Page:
When Major League Baseball announced the 143 — or however many they ended up taking — players that had been picked to play in this summer’s All-Star Game last week, I noticed a few names that were missing. Not names that necessarily deserved to be there based on how they had performed so far this year, but names that you’d have expected to be easy picks before the season started. There are some pretty terrific players who weren’t selected to be part of this summer’s festivities.
The collection of names got me wondering whether it would be possible to build a roster of guys who didn’t get an invite to the All-Star Game that could compete with the AL and NL squads head to head. In other words, if I assembled a line-up from the leftovers after MLB was done selecting its All-Stars, could I field a team that was just as good?
So, I shot Dan Szymborski a note and asked if I assembled a line-up of players, would he use his rest-of-season ZIPS projections to simulate match-ups between my squad of outsiders and both All-Star squads. He said he would, so now I just had to figure out if there were enough pieces left to build a roster that could compete after MLB skimmed off the top.
In order to make the simulation easier, we skipped out on the full roster and settled on a starting nine and four pitchers, with the starter for each side going six innings, and then the three relievers each going one inning apiece — the relievers were actually Dan’s additions, so give him credit/blame for the bullpen guys. Here’s the team I ended up assembling, and yes, this the batting order I chose.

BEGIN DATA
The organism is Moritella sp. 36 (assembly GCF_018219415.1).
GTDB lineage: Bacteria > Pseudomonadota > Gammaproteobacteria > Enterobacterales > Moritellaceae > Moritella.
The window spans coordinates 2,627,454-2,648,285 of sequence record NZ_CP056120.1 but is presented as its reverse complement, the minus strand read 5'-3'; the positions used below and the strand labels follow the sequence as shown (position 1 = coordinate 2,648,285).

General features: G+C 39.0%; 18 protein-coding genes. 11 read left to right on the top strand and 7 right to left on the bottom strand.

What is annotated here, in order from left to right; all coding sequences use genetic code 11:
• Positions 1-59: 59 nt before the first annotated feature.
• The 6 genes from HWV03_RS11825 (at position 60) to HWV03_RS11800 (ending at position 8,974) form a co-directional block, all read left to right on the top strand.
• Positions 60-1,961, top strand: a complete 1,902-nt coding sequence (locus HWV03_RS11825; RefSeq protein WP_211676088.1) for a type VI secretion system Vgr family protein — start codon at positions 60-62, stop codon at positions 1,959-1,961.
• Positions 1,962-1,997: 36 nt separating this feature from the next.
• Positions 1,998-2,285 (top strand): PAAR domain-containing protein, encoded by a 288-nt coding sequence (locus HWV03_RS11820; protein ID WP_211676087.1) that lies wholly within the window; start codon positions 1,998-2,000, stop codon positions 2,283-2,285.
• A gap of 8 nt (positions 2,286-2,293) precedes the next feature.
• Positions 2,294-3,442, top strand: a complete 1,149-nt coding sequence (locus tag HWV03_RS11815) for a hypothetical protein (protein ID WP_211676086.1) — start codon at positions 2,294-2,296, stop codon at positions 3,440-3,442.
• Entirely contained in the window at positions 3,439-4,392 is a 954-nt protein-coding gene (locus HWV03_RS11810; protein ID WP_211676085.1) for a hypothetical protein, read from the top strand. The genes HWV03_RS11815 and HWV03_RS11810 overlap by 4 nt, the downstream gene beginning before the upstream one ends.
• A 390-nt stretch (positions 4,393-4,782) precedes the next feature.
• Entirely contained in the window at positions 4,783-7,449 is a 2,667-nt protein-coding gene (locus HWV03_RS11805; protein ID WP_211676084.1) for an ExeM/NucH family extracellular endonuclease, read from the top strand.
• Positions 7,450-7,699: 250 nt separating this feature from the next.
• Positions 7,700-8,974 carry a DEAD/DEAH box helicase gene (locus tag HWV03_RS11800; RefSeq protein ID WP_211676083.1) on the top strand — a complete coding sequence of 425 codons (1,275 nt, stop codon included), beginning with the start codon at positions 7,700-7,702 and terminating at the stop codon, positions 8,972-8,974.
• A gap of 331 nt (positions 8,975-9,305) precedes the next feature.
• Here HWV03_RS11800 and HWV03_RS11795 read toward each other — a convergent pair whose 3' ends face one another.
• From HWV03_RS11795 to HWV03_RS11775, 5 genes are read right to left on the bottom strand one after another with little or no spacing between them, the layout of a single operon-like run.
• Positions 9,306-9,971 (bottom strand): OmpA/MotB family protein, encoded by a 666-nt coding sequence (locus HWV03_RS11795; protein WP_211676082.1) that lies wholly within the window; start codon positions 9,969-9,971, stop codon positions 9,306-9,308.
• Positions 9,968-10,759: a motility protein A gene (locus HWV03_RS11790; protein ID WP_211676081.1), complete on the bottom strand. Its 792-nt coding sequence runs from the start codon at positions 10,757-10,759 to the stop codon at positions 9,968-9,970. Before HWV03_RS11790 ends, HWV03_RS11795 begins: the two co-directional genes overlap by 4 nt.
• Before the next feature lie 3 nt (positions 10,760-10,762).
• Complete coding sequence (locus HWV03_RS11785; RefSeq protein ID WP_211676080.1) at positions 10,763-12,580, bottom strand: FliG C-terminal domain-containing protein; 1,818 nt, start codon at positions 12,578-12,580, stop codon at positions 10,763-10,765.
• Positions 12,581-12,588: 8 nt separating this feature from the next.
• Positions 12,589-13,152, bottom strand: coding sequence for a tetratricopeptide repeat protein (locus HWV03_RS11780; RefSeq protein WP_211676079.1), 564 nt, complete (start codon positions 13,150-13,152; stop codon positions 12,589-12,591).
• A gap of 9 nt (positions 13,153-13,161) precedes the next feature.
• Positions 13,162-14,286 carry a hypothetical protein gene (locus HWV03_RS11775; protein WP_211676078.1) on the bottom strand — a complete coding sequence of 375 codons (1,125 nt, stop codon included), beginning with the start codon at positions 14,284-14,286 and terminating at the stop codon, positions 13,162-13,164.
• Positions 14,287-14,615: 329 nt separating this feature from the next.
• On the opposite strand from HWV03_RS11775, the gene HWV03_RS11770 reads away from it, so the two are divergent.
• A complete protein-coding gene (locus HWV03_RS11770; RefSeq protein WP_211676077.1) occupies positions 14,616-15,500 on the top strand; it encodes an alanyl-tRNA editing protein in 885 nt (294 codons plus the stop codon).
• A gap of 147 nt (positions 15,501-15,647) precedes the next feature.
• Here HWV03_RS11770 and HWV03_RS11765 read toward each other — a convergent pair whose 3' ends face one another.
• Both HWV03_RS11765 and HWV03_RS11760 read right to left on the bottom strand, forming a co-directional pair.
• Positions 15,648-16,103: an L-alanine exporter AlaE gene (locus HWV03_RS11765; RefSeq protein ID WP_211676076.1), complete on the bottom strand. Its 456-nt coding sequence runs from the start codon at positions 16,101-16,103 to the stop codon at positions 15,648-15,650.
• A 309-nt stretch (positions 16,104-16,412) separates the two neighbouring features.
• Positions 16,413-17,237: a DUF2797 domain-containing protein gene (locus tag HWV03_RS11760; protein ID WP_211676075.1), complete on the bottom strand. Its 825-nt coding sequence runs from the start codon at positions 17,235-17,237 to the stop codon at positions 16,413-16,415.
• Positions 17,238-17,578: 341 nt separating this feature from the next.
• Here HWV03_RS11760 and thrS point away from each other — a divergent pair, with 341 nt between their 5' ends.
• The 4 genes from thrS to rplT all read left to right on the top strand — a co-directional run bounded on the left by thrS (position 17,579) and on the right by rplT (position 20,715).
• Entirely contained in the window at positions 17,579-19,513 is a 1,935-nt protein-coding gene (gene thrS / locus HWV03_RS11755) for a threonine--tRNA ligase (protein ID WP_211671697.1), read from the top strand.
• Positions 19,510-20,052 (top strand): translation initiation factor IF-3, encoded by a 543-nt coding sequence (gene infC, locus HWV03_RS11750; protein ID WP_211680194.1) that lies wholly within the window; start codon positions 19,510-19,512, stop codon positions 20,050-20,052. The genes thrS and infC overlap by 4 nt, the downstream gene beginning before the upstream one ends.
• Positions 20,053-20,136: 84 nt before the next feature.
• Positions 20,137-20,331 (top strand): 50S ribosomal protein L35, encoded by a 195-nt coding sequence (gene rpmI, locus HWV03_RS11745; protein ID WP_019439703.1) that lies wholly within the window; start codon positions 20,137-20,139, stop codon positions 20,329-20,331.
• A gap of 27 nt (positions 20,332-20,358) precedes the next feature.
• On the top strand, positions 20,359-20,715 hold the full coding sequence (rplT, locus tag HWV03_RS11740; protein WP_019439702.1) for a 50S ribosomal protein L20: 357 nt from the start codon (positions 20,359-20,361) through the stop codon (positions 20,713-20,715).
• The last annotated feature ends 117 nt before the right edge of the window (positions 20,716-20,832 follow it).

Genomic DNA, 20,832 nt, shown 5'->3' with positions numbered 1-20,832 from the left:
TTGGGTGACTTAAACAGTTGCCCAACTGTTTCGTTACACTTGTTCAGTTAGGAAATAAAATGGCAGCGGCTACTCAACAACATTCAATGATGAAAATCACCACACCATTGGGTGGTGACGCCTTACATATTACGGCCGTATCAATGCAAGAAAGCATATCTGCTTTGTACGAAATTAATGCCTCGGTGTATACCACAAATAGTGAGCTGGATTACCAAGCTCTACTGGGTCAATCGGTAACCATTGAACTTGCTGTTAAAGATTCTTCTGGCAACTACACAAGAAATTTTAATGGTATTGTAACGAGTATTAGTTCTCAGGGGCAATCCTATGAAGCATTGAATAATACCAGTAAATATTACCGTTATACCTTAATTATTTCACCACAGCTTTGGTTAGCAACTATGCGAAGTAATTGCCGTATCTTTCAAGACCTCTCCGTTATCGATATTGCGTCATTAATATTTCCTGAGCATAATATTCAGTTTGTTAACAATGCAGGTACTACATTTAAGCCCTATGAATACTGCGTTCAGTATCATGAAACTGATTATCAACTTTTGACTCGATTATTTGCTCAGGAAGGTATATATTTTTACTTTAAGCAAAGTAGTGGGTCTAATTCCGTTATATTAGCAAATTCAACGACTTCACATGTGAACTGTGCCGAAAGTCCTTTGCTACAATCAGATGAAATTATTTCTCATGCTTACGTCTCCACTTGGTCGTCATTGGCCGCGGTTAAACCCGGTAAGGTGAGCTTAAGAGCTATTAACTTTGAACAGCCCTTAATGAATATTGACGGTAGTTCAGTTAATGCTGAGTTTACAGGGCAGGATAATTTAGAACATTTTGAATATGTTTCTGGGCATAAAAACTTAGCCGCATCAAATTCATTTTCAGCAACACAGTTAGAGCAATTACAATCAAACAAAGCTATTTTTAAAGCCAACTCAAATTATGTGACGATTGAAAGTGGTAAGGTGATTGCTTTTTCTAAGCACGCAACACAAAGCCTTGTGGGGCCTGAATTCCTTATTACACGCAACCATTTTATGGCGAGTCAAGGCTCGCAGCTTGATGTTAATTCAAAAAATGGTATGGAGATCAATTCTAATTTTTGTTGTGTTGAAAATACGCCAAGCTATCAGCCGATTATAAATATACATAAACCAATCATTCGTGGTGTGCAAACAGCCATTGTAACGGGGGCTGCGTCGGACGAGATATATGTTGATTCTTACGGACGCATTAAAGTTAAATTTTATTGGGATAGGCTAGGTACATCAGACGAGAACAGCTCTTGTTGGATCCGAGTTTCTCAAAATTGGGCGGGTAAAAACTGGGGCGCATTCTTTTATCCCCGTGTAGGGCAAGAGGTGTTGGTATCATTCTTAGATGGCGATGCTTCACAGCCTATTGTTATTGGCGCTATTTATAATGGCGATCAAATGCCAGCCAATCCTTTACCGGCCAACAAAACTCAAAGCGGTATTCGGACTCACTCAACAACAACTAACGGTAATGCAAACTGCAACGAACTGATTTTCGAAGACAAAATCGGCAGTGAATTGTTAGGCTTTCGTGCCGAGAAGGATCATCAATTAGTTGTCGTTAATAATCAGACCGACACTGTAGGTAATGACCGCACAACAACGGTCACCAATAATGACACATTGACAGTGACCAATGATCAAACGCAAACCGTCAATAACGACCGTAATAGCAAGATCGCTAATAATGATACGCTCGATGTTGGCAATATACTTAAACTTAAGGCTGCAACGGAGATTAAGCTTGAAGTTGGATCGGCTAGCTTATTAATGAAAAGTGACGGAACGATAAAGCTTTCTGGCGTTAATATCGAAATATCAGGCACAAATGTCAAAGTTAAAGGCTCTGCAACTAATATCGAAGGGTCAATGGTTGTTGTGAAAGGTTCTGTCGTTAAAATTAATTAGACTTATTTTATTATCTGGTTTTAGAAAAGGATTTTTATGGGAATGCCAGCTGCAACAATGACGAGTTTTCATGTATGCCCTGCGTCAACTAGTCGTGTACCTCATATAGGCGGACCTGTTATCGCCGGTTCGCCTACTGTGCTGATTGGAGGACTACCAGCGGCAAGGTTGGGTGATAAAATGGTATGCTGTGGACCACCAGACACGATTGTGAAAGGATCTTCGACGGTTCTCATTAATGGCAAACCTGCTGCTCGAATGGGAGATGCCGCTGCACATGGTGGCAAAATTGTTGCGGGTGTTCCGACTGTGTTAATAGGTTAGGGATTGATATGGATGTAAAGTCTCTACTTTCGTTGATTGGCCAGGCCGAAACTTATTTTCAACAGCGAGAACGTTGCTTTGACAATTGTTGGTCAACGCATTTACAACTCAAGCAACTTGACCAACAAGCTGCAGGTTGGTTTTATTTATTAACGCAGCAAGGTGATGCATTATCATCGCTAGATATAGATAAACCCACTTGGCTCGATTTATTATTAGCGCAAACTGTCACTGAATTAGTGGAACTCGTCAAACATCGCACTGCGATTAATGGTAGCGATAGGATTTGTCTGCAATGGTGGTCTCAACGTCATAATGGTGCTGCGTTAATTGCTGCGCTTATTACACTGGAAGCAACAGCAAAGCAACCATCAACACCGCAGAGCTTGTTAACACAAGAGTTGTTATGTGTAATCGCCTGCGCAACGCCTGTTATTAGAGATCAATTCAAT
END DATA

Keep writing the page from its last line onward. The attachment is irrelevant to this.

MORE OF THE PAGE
The line-up skews a little bit to the right-hand side, but I’m not passing on guys like Braun, Stanton, Longoria, or Beltre just to get another left-handed bat in the middle of the order. It’s kind of amazing that this is a line-up of guys who didn’t get selected to an All-Star Game, as these are some pretty big names. But, could they stack up against the starters from the AL and NL? For reference, here are the line-ups that each of those teams was given for our little experiment.
All the teams are obviously quite good, but how would they do in head to head match-ups? That’s where ZIPS comes in. Using the rest-of-season projections, Dan first matched up The Outsiders against the American League squad.
The result? Basically a draw, as The Outsiders came out with a .502 winning percentage in the simulation. That’s a rounding error, basically, and shows that the leftover guys at least are in the ballpark of being competitive with a group of All-Star starters. It’s hard to celebrate a 50/50 split with any enthusiasm, though, so how would they do against the National League team?
Here, we have The Outsiders once again coming out on top, but this time, with a slightly more impressive .517 winning percentage. Braun, Longoria, Stanton, Strasburg and crew were able to win a small but decisive victory over the NL squad.
Dan also simulated a mock season in which the three teams each played 162 games against each other. The final standings:
The Outsiders: 83-79
American League: 82-80
National League: 78-84
During tonight’s broadcast, you’re likely to hear that the “best players in the world” are gathered in New York. Based on these results, that’s only partially true. A handful of the best players in the world are enjoying a four day vacation, and if they all got together and challenged either of these teams to a friendly contest, we might have ourselves a pretty interesting ballgame.